The digital age can make certain emotional experiences extremely difficult to move through. When loss, transition, or any type of event that can bring about mourning and grief occurs, social media and the overwhelming amount information on the internet, can make going through these experiences challenging in a way that previous generations did not have to deal with.
This past week, the world lost a person that was idolized beyond talent, but was inspirational for his drive, mental strength philosophies, and leadership. In connection to the loss of Kobe Bryant, many people felt impacted by the loss of children and parents that were aboard his helicopter, who also passed. Anytime a flying vessel gets into an accident that leaves fatalities, it feels tragic. But this, to the world, has been absolutely tragic.
Major stories like these, stop the average person in their track, and lead one to consider the unpredictability of life, and realize the limits of mortality. When we have big news stories like this, especially when the story is surrounding a major public figure, it brings up so many other complexities around grief.
Because we are human, we are connected; and we always have the capacity to feel pain when others, whether we know them or not, are hurt, experiencing injustice, or in pain. It is no shock that people of all backgrounds, all around the world, are being impacted by this helicopter accident, which will continue to be in headlines for the next week or so. Beyond this news, it appears that every other week, we hear of a natural disaster, politically motivated act of violence, or mass shooting that is tragic.
In light of not only the loss of the Kobe and Gianna Bryant, but also John, Keri and Alyssa Altobelli, Sarah and Peyton Chester, Ara Zobayan, and Christina Mauser, I would like to share 8 tips on how to navigate grief in the social media age.
- Limit intake of social media and news surrounding death.
The brain is having a difficult time enough processing change; being over exposed to images and content does in fact, make the pain deeper. Finding the healthy balance between acceptance and avoidance is important, but too much exposure can cause a sense of trauma to the mind.
2. Limit exposure to details of death.
Contrary to popular belief, details of death do not grant “closure” or ensure emotional composure. In fact, it may do the opposite. It may illicit fear, worry, and lasting fixation on how the person passed. As a result, your brain may create its own images which may replay causing you to re-experience the person’s death, thus creating difficult emotions.
3. Take alone time when overwhelmed by other’s condolences.
People mean well, around the times of death, however, sometimes you just need to breathe. Within the first 24–72 hours there is intense shock and grief. Handle your energy and attention with care. Its ok to take time to be with your initial thoughts and emotions around the loss, without engaging in conversation.
4. Memorialize the deceased.
There is power in staying connected to deceased. Everything is energy, and the energy of the deceased are merely transformed into other forms. Honoring the decease allows you to celebrate them and their connection to you. It also eases the pain of what a traditional notion of death and attachment looks like.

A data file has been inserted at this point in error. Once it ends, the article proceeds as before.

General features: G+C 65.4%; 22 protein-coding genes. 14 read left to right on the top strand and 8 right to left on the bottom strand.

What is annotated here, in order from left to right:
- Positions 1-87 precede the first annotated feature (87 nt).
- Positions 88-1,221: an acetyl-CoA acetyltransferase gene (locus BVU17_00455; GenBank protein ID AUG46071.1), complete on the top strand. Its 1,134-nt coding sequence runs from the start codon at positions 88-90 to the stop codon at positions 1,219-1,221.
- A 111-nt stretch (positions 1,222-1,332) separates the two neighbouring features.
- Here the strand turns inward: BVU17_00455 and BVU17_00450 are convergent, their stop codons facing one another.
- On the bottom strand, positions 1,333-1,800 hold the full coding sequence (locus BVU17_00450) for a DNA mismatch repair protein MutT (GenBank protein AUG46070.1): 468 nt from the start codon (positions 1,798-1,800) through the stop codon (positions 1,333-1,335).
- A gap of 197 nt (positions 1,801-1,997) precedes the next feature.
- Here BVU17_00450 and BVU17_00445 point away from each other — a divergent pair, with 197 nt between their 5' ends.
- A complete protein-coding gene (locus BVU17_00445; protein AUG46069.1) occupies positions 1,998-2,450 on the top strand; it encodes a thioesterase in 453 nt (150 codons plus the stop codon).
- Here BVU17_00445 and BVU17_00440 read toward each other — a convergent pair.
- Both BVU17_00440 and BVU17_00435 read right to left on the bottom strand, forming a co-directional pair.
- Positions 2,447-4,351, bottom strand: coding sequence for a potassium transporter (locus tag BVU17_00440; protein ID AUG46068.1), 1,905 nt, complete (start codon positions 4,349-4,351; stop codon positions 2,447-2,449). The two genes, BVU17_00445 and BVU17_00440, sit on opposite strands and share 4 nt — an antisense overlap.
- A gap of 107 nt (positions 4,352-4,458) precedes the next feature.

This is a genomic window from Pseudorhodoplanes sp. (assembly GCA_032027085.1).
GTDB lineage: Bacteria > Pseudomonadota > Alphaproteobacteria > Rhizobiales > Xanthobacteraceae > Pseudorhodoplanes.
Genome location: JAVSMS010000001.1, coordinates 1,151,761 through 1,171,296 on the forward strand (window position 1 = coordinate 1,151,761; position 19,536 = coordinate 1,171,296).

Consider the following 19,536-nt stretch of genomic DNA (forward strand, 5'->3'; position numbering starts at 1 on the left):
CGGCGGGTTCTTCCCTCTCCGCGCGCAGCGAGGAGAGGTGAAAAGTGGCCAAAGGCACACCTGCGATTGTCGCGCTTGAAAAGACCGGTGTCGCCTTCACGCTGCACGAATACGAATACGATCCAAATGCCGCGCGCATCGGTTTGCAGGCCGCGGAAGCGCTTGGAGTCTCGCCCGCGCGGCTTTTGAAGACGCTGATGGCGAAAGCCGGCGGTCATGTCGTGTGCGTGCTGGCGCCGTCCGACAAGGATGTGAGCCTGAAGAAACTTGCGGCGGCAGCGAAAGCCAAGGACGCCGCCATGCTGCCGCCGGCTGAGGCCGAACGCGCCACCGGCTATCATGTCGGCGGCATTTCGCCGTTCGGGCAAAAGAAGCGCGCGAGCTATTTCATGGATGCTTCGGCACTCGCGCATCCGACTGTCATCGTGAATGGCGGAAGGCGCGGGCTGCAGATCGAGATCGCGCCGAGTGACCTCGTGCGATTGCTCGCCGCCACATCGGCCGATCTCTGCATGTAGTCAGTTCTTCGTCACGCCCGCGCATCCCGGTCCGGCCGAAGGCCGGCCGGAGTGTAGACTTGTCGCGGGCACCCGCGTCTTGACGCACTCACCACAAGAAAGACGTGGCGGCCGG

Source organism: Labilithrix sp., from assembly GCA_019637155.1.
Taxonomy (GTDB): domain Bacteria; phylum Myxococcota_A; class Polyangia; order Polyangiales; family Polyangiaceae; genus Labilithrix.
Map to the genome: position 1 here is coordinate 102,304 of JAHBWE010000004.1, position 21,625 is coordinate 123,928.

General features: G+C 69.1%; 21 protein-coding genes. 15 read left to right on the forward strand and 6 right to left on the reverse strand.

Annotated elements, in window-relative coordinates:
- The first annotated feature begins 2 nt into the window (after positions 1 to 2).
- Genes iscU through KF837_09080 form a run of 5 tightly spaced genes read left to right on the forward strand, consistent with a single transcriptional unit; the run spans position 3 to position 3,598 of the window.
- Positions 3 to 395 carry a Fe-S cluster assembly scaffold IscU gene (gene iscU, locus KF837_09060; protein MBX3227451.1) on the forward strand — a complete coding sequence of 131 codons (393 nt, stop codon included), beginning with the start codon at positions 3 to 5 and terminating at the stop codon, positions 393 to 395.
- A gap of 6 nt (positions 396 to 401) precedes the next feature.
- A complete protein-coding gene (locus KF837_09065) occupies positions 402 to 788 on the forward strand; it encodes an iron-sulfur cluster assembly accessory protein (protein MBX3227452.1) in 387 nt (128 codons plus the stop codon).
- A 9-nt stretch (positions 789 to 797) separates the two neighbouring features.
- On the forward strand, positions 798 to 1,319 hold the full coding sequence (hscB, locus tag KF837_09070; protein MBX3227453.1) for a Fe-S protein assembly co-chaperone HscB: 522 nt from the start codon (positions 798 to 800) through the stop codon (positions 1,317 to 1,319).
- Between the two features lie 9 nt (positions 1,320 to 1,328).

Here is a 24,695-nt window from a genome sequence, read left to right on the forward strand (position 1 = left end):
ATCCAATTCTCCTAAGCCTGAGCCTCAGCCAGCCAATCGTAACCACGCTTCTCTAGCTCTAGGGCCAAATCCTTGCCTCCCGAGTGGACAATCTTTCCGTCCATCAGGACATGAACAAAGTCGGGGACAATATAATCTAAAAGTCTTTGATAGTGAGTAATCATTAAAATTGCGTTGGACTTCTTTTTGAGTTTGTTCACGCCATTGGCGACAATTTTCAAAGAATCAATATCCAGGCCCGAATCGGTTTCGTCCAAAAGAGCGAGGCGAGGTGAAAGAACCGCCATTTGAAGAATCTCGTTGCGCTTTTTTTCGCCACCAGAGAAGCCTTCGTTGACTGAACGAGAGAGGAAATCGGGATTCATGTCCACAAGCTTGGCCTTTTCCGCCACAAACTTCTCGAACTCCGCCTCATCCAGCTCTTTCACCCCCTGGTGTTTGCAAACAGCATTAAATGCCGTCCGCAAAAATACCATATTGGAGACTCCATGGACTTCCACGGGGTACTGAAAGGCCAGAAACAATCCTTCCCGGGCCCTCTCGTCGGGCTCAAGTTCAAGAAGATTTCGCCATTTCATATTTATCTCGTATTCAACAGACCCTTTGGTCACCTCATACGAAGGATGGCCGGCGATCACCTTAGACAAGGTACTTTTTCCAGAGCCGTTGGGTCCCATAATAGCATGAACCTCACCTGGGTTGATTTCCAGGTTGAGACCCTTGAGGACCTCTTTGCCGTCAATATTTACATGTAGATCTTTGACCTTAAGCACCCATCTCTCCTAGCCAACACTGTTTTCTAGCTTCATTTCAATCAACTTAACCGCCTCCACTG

5. Feel your feelings & reflect on what’s coming up for you.
Death will bring up all types of emotions; anger, sadness, guilt, confusion, and emptiness. One can feel lost. One will likely feel in denial. All of it, is fine. Try to also grant yourself the gentleness to create space for whatever comes up.
6. Connect to the values and impact of the deceased.
What is it about the person that means so much to you? What connected you to them? What is it about the way they lived their life, that positively impacts you? What legacy did they leave on your heart? This is another way to not only memorialize the dead, but also to stay connected to them. Whatever impact they have made on you, does not change. You can remind yourself that you can carry their legacy with you, always.
7. Honor previous griefs that come up.
Witnessing, learning about, or experiencing death, tends to regurgitate other experiences of grief. Loss is interwoven throughout our whole lives; both physical and emotional loss. Therefore, it is only natural that when we experience one loss, it will open the part of our emotional brain that knows similar pain and sorrow. Its ok. Identify what comes up, breathe through it, and let it pass like a wave in the ocean.
8. Release grief through creative and somatic (body FOCUSED) methods. All emotions are held within the body on a cellular level, therefore its important to be open to all the ways that we go about regulating, managing and releasing our emotional experiences. When you’re in moments of mourning, be open to creative expressions like drawing, coloring, painting, sculpting, writing, or playing music. Also be open to finding avenues that allow for body movement like dancing, martial arts, yoga, stretching, acupuncture/acupressure, or therapeutic massages.
As a fan, admirer, world changer, sister, parentless adult child, and mental health clinician, this has impacted me immensely, and simultaneously moved me to continue focusing on my purpose, and living a full life. #mambaforever